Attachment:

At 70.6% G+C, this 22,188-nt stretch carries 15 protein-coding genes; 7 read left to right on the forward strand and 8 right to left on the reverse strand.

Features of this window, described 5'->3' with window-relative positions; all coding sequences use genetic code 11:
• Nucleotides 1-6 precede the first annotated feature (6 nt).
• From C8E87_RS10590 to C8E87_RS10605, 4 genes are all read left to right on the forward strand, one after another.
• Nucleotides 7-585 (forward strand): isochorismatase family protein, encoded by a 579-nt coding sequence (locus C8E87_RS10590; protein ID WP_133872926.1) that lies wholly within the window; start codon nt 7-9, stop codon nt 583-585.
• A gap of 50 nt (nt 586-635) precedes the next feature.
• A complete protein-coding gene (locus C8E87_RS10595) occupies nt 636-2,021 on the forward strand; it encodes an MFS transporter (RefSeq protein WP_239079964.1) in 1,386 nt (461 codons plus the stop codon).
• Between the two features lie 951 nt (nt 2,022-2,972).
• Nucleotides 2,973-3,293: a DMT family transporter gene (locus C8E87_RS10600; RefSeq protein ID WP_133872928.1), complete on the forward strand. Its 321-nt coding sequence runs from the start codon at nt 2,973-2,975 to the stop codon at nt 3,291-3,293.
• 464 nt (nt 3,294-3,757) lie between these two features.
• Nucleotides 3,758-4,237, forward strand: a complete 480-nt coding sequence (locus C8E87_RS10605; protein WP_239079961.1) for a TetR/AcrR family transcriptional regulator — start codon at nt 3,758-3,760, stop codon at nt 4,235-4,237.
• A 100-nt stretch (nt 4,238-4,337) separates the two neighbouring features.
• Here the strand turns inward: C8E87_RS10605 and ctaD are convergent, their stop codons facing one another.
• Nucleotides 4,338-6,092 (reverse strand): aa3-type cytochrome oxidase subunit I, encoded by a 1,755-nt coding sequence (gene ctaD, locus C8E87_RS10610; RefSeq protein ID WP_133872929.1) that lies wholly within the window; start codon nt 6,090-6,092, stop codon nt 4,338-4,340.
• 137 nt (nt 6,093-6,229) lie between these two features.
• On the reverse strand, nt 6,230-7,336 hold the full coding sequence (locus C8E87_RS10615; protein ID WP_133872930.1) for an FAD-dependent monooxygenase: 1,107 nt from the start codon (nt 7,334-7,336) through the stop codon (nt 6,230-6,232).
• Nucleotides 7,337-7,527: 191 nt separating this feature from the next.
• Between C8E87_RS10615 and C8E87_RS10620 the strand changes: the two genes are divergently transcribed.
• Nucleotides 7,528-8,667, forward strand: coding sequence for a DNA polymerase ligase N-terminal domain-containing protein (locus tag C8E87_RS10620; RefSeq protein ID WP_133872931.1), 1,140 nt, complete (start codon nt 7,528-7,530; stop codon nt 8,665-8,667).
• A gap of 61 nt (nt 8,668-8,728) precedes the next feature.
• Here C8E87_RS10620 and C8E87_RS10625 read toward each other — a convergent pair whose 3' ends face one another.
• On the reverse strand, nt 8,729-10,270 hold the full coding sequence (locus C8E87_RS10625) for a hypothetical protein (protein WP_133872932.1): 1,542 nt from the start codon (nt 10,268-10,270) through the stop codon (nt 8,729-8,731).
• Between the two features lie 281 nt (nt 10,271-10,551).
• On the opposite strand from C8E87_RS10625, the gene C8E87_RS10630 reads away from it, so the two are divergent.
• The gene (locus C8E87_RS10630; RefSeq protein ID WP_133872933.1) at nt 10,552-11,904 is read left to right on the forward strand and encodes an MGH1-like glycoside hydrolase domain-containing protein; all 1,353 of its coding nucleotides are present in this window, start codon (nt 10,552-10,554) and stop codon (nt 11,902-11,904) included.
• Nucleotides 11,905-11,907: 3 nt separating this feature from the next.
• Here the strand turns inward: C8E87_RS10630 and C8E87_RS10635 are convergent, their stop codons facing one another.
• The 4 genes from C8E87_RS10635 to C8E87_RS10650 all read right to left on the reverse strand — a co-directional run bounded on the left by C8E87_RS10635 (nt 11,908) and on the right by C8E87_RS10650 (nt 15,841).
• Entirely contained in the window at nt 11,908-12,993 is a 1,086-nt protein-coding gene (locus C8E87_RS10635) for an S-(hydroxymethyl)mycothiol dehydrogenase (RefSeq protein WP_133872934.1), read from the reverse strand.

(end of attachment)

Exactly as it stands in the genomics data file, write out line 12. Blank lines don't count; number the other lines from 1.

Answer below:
• A 100-nt stretch (nt 4,238-4,337) separates the two neighbouring features.